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Welcome to the Razor

During the first quarter of the game I attended,  I was texting back and forth with two girls: one was Palestinian-American, the other Jewish-American. I pointed this out to my friend at the game, who said, “Yes, Banks, no one can unify such diverse people like you can. The world can all agree on your love and knowledge of the NFL.” I began by texting both of them what “Rudy’s” father said upon seeing the inside of Notre Dame Stadium.

“This is the most beautiful site these eyes have ever seen.” Let the week 12 nationally televised Thursday night battle between the Patriots and Jets begin. Although I’d rather not talk about the result of the game, it was easily the most exciting professional game I have ever attended live. When Randy Moss tied the game with a touchdown catch as regulation expired, it was extremely powerful movement. Gillette has a lot of cool quirks to it, such as the “Quiet please- offense at work” message on the scoreboard when the offense is on the field. However the signature symbol of Gillette Stadium is the bridge and tower- with its hypnotic graphics that emulate a flame and lightning. Watching this makes me feel like I’m in an ancient temple where the Pharaoh is trying to summon a deity. Speaking of superpowers, I bought the Belichick head band. The score without me wearing it was 24-6 Jets; with me wearing it, the Patriots outscored them 21-3. Clearly this is an enchanted headband that I should have put on sooner.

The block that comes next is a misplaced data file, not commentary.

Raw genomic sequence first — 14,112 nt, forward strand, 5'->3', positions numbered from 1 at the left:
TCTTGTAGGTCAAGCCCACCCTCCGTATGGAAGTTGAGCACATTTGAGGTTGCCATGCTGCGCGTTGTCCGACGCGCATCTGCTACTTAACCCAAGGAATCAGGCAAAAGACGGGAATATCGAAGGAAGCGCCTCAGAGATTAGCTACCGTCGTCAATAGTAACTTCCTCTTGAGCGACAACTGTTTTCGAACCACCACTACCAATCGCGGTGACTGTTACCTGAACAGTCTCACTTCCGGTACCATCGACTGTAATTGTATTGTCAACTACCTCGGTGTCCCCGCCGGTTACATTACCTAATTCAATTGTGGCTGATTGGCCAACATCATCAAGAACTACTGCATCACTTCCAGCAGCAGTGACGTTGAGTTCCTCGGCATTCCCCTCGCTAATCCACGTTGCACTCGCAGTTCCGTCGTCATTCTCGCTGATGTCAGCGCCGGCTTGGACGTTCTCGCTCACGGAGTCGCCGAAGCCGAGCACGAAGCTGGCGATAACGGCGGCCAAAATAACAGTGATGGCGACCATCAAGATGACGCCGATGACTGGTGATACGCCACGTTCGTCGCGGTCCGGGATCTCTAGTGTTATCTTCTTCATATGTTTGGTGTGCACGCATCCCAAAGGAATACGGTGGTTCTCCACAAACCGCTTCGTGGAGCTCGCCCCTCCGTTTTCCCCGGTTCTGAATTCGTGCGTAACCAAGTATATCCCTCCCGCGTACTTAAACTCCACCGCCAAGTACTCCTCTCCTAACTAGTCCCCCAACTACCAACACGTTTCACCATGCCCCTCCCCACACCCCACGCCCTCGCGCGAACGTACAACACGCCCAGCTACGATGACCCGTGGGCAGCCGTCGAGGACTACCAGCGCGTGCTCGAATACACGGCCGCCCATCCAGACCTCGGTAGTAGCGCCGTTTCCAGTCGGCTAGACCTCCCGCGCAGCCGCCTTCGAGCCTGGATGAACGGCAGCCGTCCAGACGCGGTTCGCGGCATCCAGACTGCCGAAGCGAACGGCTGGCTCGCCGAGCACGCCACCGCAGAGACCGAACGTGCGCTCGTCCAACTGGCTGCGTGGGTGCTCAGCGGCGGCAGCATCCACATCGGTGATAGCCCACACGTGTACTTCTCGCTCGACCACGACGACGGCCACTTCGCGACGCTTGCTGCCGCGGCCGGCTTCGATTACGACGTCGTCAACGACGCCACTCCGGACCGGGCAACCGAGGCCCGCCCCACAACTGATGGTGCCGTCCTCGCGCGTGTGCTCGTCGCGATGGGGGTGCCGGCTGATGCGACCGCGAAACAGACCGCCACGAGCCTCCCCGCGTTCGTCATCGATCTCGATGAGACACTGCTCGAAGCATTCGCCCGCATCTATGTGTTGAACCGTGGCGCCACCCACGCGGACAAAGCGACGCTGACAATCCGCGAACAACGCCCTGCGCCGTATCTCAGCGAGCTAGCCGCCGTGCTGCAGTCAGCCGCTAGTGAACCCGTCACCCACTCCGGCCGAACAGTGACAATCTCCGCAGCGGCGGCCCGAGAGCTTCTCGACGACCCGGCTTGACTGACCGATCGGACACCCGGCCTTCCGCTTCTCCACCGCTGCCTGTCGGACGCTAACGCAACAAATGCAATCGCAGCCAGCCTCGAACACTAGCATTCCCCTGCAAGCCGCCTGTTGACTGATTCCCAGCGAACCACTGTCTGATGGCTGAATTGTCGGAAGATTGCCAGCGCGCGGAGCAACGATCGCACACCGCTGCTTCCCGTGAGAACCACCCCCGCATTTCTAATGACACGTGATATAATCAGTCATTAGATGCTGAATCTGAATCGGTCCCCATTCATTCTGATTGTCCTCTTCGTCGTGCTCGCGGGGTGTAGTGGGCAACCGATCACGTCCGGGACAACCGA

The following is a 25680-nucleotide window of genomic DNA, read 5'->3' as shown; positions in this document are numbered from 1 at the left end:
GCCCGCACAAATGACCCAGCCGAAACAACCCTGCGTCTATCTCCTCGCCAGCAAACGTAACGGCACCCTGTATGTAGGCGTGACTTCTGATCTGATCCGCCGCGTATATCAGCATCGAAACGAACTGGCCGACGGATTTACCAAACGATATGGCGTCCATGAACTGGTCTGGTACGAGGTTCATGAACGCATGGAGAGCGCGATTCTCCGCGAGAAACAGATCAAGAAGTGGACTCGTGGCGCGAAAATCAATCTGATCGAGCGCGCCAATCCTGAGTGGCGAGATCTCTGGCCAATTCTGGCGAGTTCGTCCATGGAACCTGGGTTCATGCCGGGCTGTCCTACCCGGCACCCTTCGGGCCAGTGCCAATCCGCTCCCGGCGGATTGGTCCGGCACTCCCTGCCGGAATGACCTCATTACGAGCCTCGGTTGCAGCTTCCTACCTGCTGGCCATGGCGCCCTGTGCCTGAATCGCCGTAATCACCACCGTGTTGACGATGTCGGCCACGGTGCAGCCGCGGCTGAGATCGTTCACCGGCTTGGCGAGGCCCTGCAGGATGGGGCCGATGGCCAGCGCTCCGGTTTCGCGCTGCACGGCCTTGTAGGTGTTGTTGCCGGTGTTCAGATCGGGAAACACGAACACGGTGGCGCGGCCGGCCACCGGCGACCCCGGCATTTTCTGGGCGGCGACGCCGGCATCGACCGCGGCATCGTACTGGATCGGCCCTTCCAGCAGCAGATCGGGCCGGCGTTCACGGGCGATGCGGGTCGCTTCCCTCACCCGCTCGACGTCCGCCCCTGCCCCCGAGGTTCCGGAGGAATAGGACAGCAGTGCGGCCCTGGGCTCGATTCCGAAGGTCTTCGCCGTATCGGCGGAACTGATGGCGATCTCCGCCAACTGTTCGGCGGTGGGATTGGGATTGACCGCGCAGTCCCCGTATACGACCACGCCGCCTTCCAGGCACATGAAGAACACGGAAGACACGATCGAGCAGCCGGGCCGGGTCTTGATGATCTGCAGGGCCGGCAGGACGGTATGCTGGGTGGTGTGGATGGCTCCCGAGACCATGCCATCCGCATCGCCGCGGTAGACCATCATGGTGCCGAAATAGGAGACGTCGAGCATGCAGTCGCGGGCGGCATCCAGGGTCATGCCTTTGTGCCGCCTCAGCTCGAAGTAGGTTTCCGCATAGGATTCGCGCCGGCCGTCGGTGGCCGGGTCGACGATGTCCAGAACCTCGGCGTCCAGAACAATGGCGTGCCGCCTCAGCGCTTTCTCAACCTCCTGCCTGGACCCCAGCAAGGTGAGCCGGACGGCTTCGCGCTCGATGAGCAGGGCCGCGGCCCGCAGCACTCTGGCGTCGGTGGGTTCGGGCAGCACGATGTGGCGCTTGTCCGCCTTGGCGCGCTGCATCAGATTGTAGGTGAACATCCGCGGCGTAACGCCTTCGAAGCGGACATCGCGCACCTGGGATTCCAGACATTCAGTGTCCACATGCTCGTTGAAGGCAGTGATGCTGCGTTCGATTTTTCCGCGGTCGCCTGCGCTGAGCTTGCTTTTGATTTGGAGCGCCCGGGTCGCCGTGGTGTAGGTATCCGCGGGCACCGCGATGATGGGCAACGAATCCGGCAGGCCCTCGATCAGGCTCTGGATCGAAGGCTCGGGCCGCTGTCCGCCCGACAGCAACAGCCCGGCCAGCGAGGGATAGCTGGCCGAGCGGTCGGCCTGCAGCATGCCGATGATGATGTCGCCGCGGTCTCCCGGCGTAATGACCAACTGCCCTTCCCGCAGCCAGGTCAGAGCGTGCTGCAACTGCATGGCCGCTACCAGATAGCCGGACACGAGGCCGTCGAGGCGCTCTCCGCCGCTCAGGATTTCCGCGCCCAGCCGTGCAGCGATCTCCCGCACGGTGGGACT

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One if by Land, Two if by Sea, Seven Bucks a Beer

I thought it was interesting how an older Patriots fan in the Gillette Stadium concourse
approached me asking, “What is Barack Obama going to do?” I did not have any of my Obama campaign buttons on and nothing to indicate I was from Illinois. He asked me “Can he turn beer into vodka?” obviously mocking the messianic qualities that journalists (myself included) have attributed to him these past couple of years. I said, “He’ll make things less fucked than they have been for 8 years, so let’s start with that and go from there.” He said, “I’m conducting a poll here,” pointing at one guy, “He said nothing,” then pointing at another, “He says he doesn’t know.”

I had no idea Patriots games were so political, with town hall discussions on policy adjustment being held between section 223 and 225. I knew the taverns in New England were all about political discussion during the revolution, but I guess the tradition is alive and well today in Foxboro. Dave’s man-crush Dwyane Wade inspired me to coin the phrase “the shot heard round the SICA.” Being in Lexington and Concord reminded me of Emerson’s “the shot heard round the world.” So…I’m claiming “the shot heard round the SICA” as that clutch midrange jumper Wade (greatest player in SICA history) down the stretch of the Gold Medal game in Beijing. D Wade’s 18-22 footer with about 3 minutes to go pretty much clinched a world-changing victory in a crucial battle for U-S-A U-S-A.

What can I say? I’m a huge Revolutionary War geek, so I love this stuff. And New England has inspired writers for centuries: Herman Melville, Nathaniel Hawthorne, Ralph Waldo Emerson, Henry David Thoreau, Louisa May Alcott…maybe I’d be a better writer if I had a third name!

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Comments

  1. and don’t forget we have some “hot” bears fans here!

  2. That’s true! Indeed we do!

  3. The Statue of Harold Baines says

    Party Train….sounds like the Vengabus or the Groove Line